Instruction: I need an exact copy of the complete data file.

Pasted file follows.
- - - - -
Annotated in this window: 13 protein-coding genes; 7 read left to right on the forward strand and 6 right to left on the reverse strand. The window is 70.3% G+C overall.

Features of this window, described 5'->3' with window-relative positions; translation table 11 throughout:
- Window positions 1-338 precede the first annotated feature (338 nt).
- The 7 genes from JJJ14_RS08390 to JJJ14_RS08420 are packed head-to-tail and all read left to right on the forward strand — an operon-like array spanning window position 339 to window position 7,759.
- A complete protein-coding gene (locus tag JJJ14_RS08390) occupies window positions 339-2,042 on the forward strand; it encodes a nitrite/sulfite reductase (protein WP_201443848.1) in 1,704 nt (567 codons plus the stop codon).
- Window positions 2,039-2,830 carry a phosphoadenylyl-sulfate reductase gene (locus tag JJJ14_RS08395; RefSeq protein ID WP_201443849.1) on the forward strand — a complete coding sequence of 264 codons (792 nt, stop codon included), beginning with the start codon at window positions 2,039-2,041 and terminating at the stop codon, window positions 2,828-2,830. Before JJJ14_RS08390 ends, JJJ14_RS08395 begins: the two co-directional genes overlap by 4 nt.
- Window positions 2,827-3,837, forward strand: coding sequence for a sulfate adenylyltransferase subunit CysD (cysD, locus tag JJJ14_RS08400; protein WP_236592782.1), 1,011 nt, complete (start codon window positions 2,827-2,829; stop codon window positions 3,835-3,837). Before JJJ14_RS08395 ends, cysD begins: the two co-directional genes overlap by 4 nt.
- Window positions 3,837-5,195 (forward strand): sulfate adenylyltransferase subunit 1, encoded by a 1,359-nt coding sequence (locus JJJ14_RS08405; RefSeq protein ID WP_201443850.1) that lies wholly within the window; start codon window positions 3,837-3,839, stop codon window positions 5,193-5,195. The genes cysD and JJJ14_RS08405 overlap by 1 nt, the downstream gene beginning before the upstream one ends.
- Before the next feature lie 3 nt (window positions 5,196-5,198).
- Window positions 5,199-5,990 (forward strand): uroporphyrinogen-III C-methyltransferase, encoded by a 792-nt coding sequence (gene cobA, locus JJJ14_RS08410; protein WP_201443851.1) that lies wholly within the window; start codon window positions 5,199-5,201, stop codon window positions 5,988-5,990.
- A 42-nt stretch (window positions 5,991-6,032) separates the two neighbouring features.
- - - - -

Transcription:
Annotated in this window: 13 protein-coding genes; 7 read left to right on the forward strand and 6 right to left on the reverse strand. The window is 70.3% G+C overall.

Features of this window, described 5'->3' with window-relative positions; translation table 11 throughout:
- Window positions 1-338 precede the first annotated feature (338 nt).
- The 7 genes from JJJ14_RS08390 to JJJ14_RS08420 are packed head-to-tail and all read left to right on the forward strand — an operon-like array spanning window position 339 to window position 7,759.
- A complete protein-coding gene (locus tag JJJ14_RS08390) occupies window positions 339-2,042 on the forward strand; it encodes a nitrite/sulfite reductase (protein WP_201443848.1) in 1,704 nt (567 codons plus the stop codon).
- Window positions 2,039-2,830 carry a phosphoadenylyl-sulfate reductase gene (locus tag JJJ14_RS08395; RefSeq protein ID WP_201443849.1) on the forward strand — a complete coding sequence of 264 codons (792 nt, stop codon included), beginning with the start codon at window positions 2,039-2,041 and terminating at the stop codon, window positions 2,828-2,830. Before JJJ14_RS08390 ends, JJJ14_RS08395 begins: the two co-directional genes overlap by 4 nt.
- Window positions 2,827-3,837, forward strand: coding sequence for a sulfate adenylyltransferase subunit CysD (cysD, locus tag JJJ14_RS08400; protein WP_236592782.1), 1,011 nt, complete (start codon window positions 2,827-2,829; stop codon window positions 3,835-3,837). Before JJJ14_RS08395 ends, cysD begins: the two co-directional genes overlap by 4 nt.
- Window positions 3,837-5,195 (forward strand): sulfate adenylyltransferase subunit 1, encoded by a 1,359-nt coding sequence (locus JJJ14_RS08405; RefSeq protein ID WP_201443850.1) that lies wholly within the window; start codon window positions 3,837-3,839, stop codon window positions 5,193-5,195. The genes cysD and JJJ14_RS08405 overlap by 1 nt, the downstream gene beginning before the upstream one ends.
- Before the next feature lie 3 nt (window positions 5,196-5,198).
- Window positions 5,199-5,990 (forward strand): uroporphyrinogen-III C-methyltransferase, encoded by a 792-nt coding sequence (gene cobA, locus JJJ14_RS08410; protein WP_201443851.1) that lies wholly within the window; start codon window positions 5,199-5,201, stop codon window positions 5,988-5,990.
- A 42-nt stretch (window positions 5,991-6,032) separates the two neighbouring features.